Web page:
#17

Ok - I may start trying to play with their food a bit and see if that helps. Just this small (totally coincidental) change to the immune system formula has made such a difference, I really am inclined to think that it could be more food related than anything else.

Oh - btw - for those who don’t know the cause of their cat’s allergies, you can have a complete allergy panel done, just like how they do with people. They don’t do the scratch test (can’t even imagine a cat sitting still for that :rolleyes: ) - but they do it from a blood test. It took about a week to get the results back, and I was amazed at how thorough this thing was!! For $150 it should have been, but at least it was a way of telling me that she did indeed have allergies and not something else we could not identify.

The only concern I have about changing food is that she has always had really horrible bowel problems when I switch. So will have to deal with that for a bit too I suppose. :frowning:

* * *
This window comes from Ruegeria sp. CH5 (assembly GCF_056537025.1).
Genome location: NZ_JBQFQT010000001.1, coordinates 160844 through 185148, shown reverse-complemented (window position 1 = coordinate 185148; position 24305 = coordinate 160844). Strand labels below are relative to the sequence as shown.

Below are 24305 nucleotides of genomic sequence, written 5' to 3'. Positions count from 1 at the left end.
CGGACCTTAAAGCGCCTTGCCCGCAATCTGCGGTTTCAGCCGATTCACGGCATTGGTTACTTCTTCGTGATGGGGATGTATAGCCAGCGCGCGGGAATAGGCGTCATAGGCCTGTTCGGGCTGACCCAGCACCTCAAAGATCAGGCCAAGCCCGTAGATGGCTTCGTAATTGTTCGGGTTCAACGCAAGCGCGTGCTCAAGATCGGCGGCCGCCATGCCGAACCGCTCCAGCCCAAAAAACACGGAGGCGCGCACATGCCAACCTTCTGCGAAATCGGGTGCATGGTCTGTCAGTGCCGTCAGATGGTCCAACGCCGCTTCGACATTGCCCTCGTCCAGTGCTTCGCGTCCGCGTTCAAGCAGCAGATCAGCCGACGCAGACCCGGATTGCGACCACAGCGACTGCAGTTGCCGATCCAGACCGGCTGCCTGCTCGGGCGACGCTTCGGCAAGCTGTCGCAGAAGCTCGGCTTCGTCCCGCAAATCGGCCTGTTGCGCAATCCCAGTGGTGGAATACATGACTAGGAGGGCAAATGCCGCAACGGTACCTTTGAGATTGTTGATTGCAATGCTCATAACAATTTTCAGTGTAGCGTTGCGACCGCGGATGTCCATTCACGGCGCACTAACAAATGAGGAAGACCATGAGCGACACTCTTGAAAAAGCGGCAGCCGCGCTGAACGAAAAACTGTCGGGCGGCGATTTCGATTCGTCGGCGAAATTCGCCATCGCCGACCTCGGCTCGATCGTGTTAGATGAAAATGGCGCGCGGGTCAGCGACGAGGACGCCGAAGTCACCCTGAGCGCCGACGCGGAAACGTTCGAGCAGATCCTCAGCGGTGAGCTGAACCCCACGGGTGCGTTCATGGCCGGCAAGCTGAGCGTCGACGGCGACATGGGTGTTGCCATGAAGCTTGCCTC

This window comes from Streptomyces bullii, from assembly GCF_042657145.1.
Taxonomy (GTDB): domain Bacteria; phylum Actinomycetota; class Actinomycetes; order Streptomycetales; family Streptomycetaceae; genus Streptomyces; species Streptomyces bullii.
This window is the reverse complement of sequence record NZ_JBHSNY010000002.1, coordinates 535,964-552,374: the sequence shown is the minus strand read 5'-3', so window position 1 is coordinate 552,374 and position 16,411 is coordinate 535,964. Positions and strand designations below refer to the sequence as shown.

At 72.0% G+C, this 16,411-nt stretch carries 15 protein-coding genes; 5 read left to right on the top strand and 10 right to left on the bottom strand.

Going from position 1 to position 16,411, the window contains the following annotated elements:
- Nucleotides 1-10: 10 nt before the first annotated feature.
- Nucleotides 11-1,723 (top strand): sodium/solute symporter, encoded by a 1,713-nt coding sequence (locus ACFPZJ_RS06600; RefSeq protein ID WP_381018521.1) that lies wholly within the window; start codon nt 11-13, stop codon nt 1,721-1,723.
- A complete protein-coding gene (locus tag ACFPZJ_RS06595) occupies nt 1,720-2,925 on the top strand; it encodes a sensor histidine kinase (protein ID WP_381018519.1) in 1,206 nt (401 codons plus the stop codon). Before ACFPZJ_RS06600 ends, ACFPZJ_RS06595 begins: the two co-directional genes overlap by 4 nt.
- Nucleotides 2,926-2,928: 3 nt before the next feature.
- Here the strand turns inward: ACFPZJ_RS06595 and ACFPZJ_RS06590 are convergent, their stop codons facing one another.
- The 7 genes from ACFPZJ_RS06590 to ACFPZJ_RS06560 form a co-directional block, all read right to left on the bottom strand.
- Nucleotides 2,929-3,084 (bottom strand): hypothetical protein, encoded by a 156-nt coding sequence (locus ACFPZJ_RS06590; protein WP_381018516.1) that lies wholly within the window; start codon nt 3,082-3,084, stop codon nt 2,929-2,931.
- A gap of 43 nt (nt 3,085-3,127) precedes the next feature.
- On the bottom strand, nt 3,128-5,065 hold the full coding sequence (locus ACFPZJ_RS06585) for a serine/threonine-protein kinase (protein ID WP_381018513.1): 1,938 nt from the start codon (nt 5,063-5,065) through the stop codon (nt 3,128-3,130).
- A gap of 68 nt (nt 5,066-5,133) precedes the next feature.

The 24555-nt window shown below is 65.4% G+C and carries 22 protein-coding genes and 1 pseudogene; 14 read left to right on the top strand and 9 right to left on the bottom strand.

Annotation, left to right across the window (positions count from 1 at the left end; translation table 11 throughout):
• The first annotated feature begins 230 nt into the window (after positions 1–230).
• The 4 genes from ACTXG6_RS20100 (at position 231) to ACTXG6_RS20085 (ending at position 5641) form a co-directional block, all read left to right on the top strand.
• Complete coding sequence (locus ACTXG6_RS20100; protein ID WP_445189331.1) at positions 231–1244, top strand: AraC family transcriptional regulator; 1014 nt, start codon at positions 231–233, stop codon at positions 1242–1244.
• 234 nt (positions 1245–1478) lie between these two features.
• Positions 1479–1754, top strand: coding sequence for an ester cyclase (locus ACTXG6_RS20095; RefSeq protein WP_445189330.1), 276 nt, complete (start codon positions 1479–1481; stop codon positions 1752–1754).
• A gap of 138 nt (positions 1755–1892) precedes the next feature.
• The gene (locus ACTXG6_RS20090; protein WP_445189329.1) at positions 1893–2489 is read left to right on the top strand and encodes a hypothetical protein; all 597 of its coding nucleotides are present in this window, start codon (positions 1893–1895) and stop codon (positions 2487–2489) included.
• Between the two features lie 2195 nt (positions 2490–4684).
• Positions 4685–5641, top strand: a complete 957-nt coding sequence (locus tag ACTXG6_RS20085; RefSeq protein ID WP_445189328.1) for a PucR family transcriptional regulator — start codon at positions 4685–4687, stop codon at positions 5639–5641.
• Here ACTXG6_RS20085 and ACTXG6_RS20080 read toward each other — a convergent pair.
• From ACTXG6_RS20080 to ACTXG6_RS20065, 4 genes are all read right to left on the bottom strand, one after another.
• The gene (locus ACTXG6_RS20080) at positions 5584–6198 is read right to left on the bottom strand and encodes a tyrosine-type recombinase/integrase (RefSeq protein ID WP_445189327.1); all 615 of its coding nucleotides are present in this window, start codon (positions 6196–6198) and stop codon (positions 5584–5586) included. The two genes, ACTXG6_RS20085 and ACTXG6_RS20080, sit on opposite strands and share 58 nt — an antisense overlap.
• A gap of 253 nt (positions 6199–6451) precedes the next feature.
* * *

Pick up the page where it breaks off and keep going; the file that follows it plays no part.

This is our other kitty, Guadalupe (we call her Baby Kitty):

http://img295.imageshack.us/img295/8696/img0003jf9.jpg

~Liza


#18

My old cat was allergic to smoke. I adopted him back when I was married, and my xDH smoked a pipe. That poor cat would cough and wheeze for hours on end, and I had him to the vet umpteen times trying to figure out what was wrong with him. He had antibiotics, steroids, and antihistamines, but nothing helped for long…until hubby took a hike and took his tobacco products with him. The cat never coughed again until the day I decided to try burning some incense during my prayer time. So after that, we went completely smoke-free in the house (unless I burned something in the kitchen!), and we had no more kitty coughing-fits. Sometimes it’s not a dietary issue, but an environmental one.


#19

She’s so sweet! Looks like my little Bo when he was a baby. Same color and markings.

Why can’t we be that cute! :smiley:


#20

Don’t let that cute little face fool you too much, she can be the cat from hell sometimes!

I’ve often thought that Muffin’s problems are exacerbated by the torment she receives from Baby Kitty. She gets chased and jumped on at any moment of the day, and I’m sure the stress is just horrible for her, having to constantly watch her back. Hissing and screaming the whole time.

Then they will be curled up on the couch together - I just don’t get it.:shrug:

~Liza